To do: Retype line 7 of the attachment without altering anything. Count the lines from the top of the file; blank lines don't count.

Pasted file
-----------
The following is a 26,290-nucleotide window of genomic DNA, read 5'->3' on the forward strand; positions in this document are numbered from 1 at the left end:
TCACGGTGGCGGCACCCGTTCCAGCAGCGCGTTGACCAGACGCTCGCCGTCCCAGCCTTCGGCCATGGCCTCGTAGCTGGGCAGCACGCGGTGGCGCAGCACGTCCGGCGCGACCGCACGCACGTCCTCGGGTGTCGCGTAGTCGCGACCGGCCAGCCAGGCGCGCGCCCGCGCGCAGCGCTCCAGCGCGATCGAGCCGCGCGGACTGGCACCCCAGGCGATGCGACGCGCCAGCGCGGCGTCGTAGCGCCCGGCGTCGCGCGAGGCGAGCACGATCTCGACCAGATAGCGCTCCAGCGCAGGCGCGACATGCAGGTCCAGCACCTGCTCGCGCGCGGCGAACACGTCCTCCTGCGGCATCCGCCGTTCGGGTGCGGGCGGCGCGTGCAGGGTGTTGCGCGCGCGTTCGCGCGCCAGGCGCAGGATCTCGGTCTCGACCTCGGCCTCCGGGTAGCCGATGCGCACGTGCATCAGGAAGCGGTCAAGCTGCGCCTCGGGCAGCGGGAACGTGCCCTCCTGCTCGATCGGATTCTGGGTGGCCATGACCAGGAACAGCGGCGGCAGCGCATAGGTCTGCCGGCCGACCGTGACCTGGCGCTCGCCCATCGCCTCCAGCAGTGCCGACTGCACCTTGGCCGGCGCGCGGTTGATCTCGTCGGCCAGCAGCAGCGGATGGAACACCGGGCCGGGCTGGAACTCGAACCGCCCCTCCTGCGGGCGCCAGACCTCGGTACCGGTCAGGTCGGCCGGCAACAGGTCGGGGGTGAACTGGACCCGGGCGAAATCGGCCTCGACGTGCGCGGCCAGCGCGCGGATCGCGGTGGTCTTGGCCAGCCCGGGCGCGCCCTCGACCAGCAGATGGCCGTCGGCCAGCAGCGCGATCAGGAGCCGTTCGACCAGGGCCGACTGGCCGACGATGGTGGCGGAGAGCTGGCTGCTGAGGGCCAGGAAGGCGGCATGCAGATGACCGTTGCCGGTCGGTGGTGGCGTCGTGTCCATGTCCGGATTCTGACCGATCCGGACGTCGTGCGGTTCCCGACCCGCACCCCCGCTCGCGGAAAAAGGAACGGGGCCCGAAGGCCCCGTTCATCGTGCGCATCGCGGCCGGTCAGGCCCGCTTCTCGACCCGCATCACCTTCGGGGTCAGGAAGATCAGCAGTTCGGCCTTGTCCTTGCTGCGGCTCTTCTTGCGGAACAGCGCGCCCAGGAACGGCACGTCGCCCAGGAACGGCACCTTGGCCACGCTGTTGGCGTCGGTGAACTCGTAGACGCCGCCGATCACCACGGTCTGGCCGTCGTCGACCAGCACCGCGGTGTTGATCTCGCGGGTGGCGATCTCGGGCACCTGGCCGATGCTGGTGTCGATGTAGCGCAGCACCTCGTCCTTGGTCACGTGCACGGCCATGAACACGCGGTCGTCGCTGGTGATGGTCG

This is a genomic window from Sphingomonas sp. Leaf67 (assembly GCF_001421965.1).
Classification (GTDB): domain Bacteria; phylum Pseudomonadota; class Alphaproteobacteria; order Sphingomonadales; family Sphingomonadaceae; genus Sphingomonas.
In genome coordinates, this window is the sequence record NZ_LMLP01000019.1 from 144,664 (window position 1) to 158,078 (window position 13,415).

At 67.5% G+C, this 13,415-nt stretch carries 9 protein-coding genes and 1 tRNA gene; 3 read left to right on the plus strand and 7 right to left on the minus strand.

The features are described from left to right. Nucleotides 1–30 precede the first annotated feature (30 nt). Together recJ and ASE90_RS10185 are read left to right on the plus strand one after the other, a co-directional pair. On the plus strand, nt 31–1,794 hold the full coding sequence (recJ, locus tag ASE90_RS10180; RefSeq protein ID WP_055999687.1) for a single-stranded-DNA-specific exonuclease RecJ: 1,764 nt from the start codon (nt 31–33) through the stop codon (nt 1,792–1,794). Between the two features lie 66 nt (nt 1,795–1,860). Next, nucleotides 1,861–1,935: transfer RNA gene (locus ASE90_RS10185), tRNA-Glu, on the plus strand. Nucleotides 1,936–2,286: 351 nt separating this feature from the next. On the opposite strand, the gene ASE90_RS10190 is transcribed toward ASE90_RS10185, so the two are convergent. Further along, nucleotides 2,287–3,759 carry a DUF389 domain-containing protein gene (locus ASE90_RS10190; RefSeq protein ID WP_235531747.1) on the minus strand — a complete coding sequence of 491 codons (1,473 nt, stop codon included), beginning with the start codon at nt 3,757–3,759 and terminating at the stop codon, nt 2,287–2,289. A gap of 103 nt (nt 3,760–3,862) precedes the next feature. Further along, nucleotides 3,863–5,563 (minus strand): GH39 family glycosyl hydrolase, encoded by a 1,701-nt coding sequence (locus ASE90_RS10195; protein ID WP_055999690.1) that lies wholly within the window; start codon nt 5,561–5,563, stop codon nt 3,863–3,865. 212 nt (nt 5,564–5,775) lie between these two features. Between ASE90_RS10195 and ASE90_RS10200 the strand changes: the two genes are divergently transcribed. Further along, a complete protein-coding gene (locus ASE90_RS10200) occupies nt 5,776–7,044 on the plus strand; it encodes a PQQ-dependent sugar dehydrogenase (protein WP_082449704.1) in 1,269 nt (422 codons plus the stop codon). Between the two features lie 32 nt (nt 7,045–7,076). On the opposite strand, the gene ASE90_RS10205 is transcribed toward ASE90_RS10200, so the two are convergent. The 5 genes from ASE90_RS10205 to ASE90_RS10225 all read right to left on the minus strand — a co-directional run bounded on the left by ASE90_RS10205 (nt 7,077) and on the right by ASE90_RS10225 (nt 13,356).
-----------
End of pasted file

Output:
The features are described from left to right. Nucleotides 1–30 precede the first annotated feature (30 nt). Together recJ and ASE90_RS10185 are read left to right on the plus strand one after the other, a co-directional pair. On the plus strand, nt 31–1,794 hold the full coding sequence (recJ, locus tag ASE90_RS10180; RefSeq protein ID WP_055999687.1) for a single-stranded-DNA-specific exonuclease RecJ: 1,764 nt from the start codon (nt 31–33) through the stop codon (nt 1,792–1,794). Between the two features lie 66 nt (nt 1,795–1,860). Next, nucleotides 1,861–1,935: transfer RNA gene (locus ASE90_RS10185), tRNA-Glu, on the plus strand. Nucleotides 1,936–2,286: 351 nt separating this feature from the next. On the opposite strand, the gene ASE90_RS10190 is transcribed toward ASE90_RS10185, so the two are convergent. Further along, nucleotides 2,287–3,759 carry a DUF389 domain-containing protein gene (locus ASE90_RS10190; RefSeq protein ID WP_235531747.1) on the minus strand — a complete coding sequence of 491 codons (1,473 nt, stop codon included), beginning with the start codon at nt 3,757–3,759 and terminating at the stop codon, nt 2,287–2,289. A gap of 103 nt (nt 3,760–3,862) precedes the next feature. Further along, nucleotides 3,863–5,563 (minus strand): GH39 family glycosyl hydrolase, encoded by a 1,701-nt coding sequence (locus ASE90_RS10195; protein ID WP_055999690.1) that lies wholly within the window; start codon nt 5,561–5,563, stop codon nt 3,863–3,865. 212 nt (nt 5,564–5,775) lie between these two features. Between ASE90_RS10195 and ASE90_RS10200 the strand changes: the two genes are divergently transcribed. Further along, a complete protein-coding gene (locus ASE90_RS10200) occupies nt 5,776–7,044 on the plus strand; it encodes a PQQ-dependent sugar dehydrogenase (protein WP_082449704.1) in 1,269 nt (422 codons plus the stop codon). Between the two features lie 32 nt (nt 7,045–7,076). On the opposite strand, the gene ASE90_RS10205 is transcribed toward ASE90_RS10200, so the two are convergent. The 5 genes from ASE90_RS10205 to ASE90_RS10225 all read right to left on the minus strand — a co-directional run bounded on the left by ASE90_RS10205 (nt 7,077) and on the right by ASE90_RS10225 (nt 13,356).